Hope For The Warriors® is honored to work with William McKinley IS 259, a middle school in Brooklyn, and their project, Operation HEArt. Veterans and military families talk to the students, sharing their experiences and helping our future adults understand everything that our military members give for their freedoms. After they meet these heroes, the students contribute to a mural at the school. On Tuesday, May 21, 2013, that mural will be unveiled to the public.
the school. Bill and Christine Koch are Gold Star parents residing in the New
Jersey area who have been part of Hope For The Warriors® family for several
years now. They lost their son Cpl Steven Koch, USA when he was serving in a
combat mission in Afghanistan with the 82nd Airborne Division on
March 3, 2008. Steven left behind his parents and his two older siblings;
brother, Bill, and sister, Lynne. Bill’s
visit to the school was only days after the fifth anniversary of Steven’s
In May 2010, the Koch family faced another tragedy, losing
their daughter Lynne. She had struggled
with depression since her brother’s death. As Bill described, “she was not the same person ever since she
lost her brother, Steven. The two had
such a close bond, she could not take the pain any longer.”
On the day of Bill’s presentation, three eighth grade students
who are both artists and poets contributing to the mural, gave Bill a
comprehensive and narrated tour of the previously completed 9/11 tribute mural,
and the current mural.
school students’ own project. Just as
the students are using the mural to express their emotions and tell a story,
Bill expresses his sorrow and pain through poetry. Common themes included: courage, love for
country and family, and sacrifice.
Bill’s presentation went through the editing process of one
of his published poems and included a poignant slideshow conveying a select
collection of the poems that he has written, accompanied by images and artwork
that further captured the emotions and meaning behind the words.
poem, “Empty Chair,” and Bill explained to the students the arduous process of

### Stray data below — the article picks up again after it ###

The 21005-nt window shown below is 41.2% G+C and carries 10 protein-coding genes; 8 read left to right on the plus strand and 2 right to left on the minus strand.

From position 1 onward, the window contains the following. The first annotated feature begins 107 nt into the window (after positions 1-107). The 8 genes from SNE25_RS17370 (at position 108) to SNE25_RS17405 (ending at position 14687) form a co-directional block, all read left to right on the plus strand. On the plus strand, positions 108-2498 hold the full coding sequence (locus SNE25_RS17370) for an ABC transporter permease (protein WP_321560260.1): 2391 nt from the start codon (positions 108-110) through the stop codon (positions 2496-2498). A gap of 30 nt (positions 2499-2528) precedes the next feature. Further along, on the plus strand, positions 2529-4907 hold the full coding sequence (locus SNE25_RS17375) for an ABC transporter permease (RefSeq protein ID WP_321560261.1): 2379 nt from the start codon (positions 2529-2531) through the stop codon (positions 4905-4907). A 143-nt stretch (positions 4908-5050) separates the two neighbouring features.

editing work to be published.
“When you think you
have created a wonderful piece of work, and to then have sections of it crossed
out, and commented on, it’s hard, but that’s the reality of the editing process.”
Mr. Buxton, who has taught language arts at the school
for many years, and who has most recently worked with the students in creating
corresponding poetry to be a part of the mural, chimed: “I know some of you agree. I know because, I have been that mean editor
that Mr. Koch is talking about, when I return your poems with red pen marks
scribbled all over it.”
Students asked how they could get their work published,
often a difficult and challenging task in itself.
“Don’t give up and
get discouraged. Have a cause—an
issue/topic you are truly passionate about; start by presenting your work to a
smaller audience, social media is a great way of getting your work out there—I
did this, not having any prior experience in writing, but the point is, never
give up and stop writing, get your voice/message heard.”
The students attentively watched the slideshow
encapsulating the meaningful messages of Bill’s prolific poetry. Despite their age, the students had a very
deep understanding of the messages within the poetry. One of the students asked:
“One of the themes
of this mural is ‘love involves sacrifice.’
After listening to your story and the series of tragedies that you went
through with your family, do you think this is true?”
Bill paused for a moment before he responded.
“Love involving sacrifice?
Yes, the statement you make is one that resonates with me, my family, my son,
and my daughter. As you all have read in my poem ‘Empty Chair,’ the line
‘bleeding on the stripes to keep the flag red…something we all think, something
he said’, this was a sentiment that Steven truly believed in; he loved his
country, and chose to fight for this great nation, and the freedoms that we as
a nation enjoy. He was willing to sacrifice his life for his country.”
Bill’s ended his presentation, elaborating the importance
of finding meaning in loss, and his journey of recovery from a deeply sorrowful
state. Though Bill shared that he and his family will never entirely recover
from the pain they felt losing both Steven and Lynne, it is important to find
an outlet where one can feel a sense of comfort, and endless support. He and
his wife Christine have become active within the Gold Star community, and through
various events and programs through organizations such as Hope For The Warriors®.
His newfound passion in writing and the publishing of his many books and poems
serves as a continual source of catharsis.
write whenever any source of inspiration hits me. My poem, ‘Queen of Hearts’ (dedicated
to Lynne) was written on a napkin at a restaurant. I make it a point to record
any burst of emotion/inspiration that I get”.
At the end of the presentation, Bill was presented a card
that was made and signed by all of the students/mural artists present that day,
thanking Bill for his courage and for sharing his story. In return, Bill gave
the school two plaques of his poems; one about Steven, and another one about
Lynne, and a books that were recently published. These items will be displayed
in the glass cabinets as part of the mural. The legacy of Cpl. Steven Koch, USA KIA, and
his sister, Lynne Koch, will live on as part of the mural at IS 259 for many
years to come.
|Steven’s name is added to the mural